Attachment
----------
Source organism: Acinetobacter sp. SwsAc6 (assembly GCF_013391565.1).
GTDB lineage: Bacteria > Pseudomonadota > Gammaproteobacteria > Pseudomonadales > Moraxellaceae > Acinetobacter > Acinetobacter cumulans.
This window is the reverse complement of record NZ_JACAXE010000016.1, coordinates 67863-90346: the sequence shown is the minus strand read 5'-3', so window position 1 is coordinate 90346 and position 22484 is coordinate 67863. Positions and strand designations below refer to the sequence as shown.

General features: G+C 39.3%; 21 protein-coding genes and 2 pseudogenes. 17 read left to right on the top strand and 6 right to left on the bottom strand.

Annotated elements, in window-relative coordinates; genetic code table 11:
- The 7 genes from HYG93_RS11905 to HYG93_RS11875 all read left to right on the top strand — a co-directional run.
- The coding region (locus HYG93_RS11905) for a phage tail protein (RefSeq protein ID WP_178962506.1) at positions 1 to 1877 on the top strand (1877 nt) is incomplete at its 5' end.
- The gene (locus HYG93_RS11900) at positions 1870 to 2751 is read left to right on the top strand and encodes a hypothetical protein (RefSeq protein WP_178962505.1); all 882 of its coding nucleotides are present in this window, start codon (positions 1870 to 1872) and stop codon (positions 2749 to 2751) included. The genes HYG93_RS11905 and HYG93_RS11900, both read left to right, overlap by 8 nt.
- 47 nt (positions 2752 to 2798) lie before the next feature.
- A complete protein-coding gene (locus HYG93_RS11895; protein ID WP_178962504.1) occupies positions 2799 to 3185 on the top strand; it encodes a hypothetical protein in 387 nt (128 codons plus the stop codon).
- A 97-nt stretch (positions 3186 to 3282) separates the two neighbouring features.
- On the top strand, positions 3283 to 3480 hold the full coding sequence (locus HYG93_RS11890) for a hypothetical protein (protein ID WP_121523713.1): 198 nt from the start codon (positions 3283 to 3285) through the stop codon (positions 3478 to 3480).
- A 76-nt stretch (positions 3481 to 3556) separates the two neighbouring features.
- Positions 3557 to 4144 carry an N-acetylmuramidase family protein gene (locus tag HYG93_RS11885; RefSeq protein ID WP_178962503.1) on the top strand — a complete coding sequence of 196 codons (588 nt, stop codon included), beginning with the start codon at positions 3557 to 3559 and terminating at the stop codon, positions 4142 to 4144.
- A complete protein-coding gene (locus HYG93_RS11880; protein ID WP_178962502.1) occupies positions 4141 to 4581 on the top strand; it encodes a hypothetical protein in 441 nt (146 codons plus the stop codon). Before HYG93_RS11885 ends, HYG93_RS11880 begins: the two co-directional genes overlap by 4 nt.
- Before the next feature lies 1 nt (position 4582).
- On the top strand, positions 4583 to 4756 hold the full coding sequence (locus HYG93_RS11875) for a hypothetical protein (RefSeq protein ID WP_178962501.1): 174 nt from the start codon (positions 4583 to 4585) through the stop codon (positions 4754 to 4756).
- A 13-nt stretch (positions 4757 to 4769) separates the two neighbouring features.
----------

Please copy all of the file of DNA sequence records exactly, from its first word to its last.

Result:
Source organism: Acinetobacter sp. SwsAc6 (assembly GCF_013391565.1).
GTDB lineage: Bacteria > Pseudomonadota > Gammaproteobacteria > Pseudomonadales > Moraxellaceae > Acinetobacter > Acinetobacter cumulans.
This window is the reverse complement of record NZ_JACAXE010000016.1, coordinates 67863-90346: the sequence shown is the minus strand read 5'-3', so window position 1 is coordinate 90346 and position 22484 is coordinate 67863. Positions and strand designations below refer to the sequence as shown.

General features: G+C 39.3%; 21 protein-coding genes and 2 pseudogenes. 17 read left to right on the top strand and 6 right to left on the bottom strand.

Annotated elements, in window-relative coordinates; genetic code table 11:
- The 7 genes from HYG93_RS11905 to HYG93_RS11875 all read left to right on the top strand — a co-directional run.
- The coding region (locus HYG93_RS11905) for a phage tail protein (RefSeq protein ID WP_178962506.1) at positions 1 to 1877 on the top strand (1877 nt) is incomplete at its 5' end.
- The gene (locus HYG93_RS11900) at positions 1870 to 2751 is read left to right on the top strand and encodes a hypothetical protein (RefSeq protein WP_178962505.1); all 882 of its coding nucleotides are present in this window, start codon (positions 1870 to 1872) and stop codon (positions 2749 to 2751) included. The genes HYG93_RS11905 and HYG93_RS11900, both read left to right, overlap by 8 nt.
- 47 nt (positions 2752 to 2798) lie before the next feature.
- A complete protein-coding gene (locus HYG93_RS11895; protein ID WP_178962504.1) occupies positions 2799 to 3185 on the top strand; it encodes a hypothetical protein in 387 nt (128 codons plus the stop codon).
- A 97-nt stretch (positions 3186 to 3282) separates the two neighbouring features.
- On the top strand, positions 3283 to 3480 hold the full coding sequence (locus HYG93_RS11890) for a hypothetical protein (protein ID WP_121523713.1): 198 nt from the start codon (positions 3283 to 3285) through the stop codon (positions 3478 to 3480).
- A 76-nt stretch (positions 3481 to 3556) separates the two neighbouring features.
- Positions 3557 to 4144 carry an N-acetylmuramidase family protein gene (locus tag HYG93_RS11885; RefSeq protein ID WP_178962503.1) on the top strand — a complete coding sequence of 196 codons (588 nt, stop codon included), beginning with the start codon at positions 3557 to 3559 and terminating at the stop codon, positions 4142 to 4144.
- A complete protein-coding gene (locus HYG93_RS11880; protein ID WP_178962502.1) occupies positions 4141 to 4581 on the top strand; it encodes a hypothetical protein in 441 nt (146 codons plus the stop codon). Before HYG93_RS11885 ends, HYG93_RS11880 begins: the two co-directional genes overlap by 4 nt.
- Before the next feature lies 1 nt (position 4582).
- On the top strand, positions 4583 to 4756 hold the full coding sequence (locus HYG93_RS11875) for a hypothetical protein (RefSeq protein ID WP_178962501.1): 174 nt from the start codon (positions 4583 to 4585) through the stop codon (positions 4754 to 4756).
- A 13-nt stretch (positions 4757 to 4769) separates the two neighbouring features.